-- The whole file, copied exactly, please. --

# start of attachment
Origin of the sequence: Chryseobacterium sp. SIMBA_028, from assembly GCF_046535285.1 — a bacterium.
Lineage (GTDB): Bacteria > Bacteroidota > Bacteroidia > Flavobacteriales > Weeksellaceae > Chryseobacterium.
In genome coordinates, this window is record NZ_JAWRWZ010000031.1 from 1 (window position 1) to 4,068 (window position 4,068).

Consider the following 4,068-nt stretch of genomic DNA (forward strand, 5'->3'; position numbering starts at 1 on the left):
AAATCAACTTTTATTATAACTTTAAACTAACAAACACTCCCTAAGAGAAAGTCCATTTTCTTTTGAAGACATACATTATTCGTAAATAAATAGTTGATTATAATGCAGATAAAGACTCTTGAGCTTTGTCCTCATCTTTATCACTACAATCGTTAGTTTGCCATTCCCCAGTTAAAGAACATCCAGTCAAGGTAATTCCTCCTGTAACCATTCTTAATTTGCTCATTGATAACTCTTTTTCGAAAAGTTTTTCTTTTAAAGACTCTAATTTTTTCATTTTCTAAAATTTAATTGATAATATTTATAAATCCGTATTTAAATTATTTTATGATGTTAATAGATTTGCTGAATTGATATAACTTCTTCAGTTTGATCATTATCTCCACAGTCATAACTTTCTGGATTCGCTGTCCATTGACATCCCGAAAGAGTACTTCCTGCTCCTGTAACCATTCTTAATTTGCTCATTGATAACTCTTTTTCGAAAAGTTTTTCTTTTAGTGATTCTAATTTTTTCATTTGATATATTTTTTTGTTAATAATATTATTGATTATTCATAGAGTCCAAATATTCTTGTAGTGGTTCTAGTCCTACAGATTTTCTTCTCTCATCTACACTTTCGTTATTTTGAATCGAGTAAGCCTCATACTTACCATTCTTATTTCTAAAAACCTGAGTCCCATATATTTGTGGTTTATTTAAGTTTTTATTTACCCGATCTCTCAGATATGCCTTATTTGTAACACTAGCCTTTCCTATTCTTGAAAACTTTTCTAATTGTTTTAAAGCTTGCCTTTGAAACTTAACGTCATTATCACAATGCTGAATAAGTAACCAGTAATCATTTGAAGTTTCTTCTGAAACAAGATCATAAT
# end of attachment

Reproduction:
Origin of the sequence: Chryseobacterium sp. SIMBA_028, from assembly GCF_046535285.1 — a bacterium.
Lineage (GTDB): Bacteria > Bacteroidota > Bacteroidia > Flavobacteriales > Weeksellaceae > Chryseobacterium.
In genome coordinates, this window is record NZ_JAWRWZ010000031.1 from 1 (window position 1) to 4,068 (window position 4,068).

Consider the following 4,068-nt stretch of genomic DNA (forward strand, 5'->3'; position numbering starts at 1 on the left):
AAATCAACTTTTATTATAACTTTAAACTAACAAACACTCCCTAAGAGAAAGTCCATTTTCTTTTGAAGACATACATTATTCGTAAATAAATAGTTGATTATAATGCAGATAAAGACTCTTGAGCTTTGTCCTCATCTTTATCACTACAATCGTTAGTTTGCCATTCCCCAGTTAAAGAACATCCAGTCAAGGTAATTCCTCCTGTAACCATTCTTAATTTGCTCATTGATAACTCTTTTTCGAAAAGTTTTTCTTTTAAAGACTCTAATTTTTTCATTTTCTAAAATTTAATTGATAATATTTATAAATCCGTATTTAAATTATTTTATGATGTTAATAGATTTGCTGAATTGATATAACTTCTTCAGTTTGATCATTATCTCCACAGTCATAACTTTCTGGATTCGCTGTCCATTGACATCCCGAAAGAGTACTTCCTGCTCCTGTAACCATTCTTAATTTGCTCATTGATAACTCTTTTTCGAAAAGTTTTTCTTTTAGTGATTCTAATTTTTTCATTTGATATATTTTTTTGTTAATAATATTATTGATTATTCATAGAGTCCAAATATTCTTGTAGTGGTTCTAGTCCTACAGATTTTCTTCTCTCATCTACACTTTCGTTATTTTGAATCGAGTAAGCCTCATACTTACCATTCTTATTTCTAAAAACCTGAGTCCCATATATTTGTGGTTTATTTAAGTTTTTATTTACCCGATCTCTCAGATATGCCTTATTTGTAACACTAGCCTTTCCTATTCTTGAAAACTTTTCTAATTGTTTTAAAGCTTGCCTTTGAAACTTAACGTCATTATCACAATGCTGAATAAGTAACCAGTAATCATTTGAAGTTTCTTCTGAAACAAGATCATAAT